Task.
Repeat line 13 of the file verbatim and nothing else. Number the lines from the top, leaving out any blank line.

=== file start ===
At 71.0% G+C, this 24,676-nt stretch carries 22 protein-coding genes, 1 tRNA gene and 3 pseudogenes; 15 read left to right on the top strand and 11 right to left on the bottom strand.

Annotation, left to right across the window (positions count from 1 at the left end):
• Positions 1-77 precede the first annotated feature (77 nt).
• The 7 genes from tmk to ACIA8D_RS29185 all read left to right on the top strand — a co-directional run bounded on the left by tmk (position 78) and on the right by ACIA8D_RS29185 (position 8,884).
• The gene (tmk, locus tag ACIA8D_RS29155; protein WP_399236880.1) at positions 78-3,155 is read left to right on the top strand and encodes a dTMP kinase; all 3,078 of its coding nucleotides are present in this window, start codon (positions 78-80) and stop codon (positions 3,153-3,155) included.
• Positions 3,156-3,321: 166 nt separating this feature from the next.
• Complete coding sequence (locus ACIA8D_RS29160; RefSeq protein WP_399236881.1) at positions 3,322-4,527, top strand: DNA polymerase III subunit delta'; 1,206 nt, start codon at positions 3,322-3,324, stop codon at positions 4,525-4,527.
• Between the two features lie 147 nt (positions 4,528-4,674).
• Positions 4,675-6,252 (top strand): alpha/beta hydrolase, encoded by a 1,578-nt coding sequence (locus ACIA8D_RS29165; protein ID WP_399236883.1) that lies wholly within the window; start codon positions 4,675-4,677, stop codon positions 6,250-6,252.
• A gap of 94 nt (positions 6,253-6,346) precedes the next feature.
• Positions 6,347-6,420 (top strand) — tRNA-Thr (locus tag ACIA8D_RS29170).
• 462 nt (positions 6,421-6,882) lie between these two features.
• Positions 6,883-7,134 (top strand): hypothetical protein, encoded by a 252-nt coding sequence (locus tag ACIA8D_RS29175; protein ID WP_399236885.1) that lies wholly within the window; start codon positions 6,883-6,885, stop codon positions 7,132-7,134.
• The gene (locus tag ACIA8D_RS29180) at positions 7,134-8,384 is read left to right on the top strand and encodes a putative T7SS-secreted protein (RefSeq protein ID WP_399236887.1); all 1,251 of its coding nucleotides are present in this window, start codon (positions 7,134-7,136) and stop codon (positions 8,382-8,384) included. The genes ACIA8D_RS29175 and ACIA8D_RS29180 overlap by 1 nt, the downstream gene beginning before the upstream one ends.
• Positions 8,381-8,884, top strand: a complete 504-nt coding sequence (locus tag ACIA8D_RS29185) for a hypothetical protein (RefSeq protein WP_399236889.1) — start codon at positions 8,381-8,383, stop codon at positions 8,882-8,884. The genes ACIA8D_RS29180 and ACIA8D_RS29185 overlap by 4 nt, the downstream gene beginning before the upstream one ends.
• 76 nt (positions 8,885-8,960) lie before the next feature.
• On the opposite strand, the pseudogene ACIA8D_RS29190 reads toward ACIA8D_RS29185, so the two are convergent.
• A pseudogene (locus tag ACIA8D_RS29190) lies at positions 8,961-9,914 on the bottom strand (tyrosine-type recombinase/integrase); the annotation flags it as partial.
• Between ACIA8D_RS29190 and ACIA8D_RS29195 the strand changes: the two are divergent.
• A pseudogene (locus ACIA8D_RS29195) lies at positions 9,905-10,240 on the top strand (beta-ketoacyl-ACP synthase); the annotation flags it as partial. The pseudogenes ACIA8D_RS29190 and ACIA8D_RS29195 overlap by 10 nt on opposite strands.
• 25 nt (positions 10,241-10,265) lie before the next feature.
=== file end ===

• Positions 6,883-7,134 (top strand): hypothetical protein, encoded by a 252-nt coding sequence (locus tag ACIA8D_RS29175; protein ID WP_399236885.1) that lies wholly within the window; start codon positions 6,883-6,885, stop codon positions 7,132-7,134.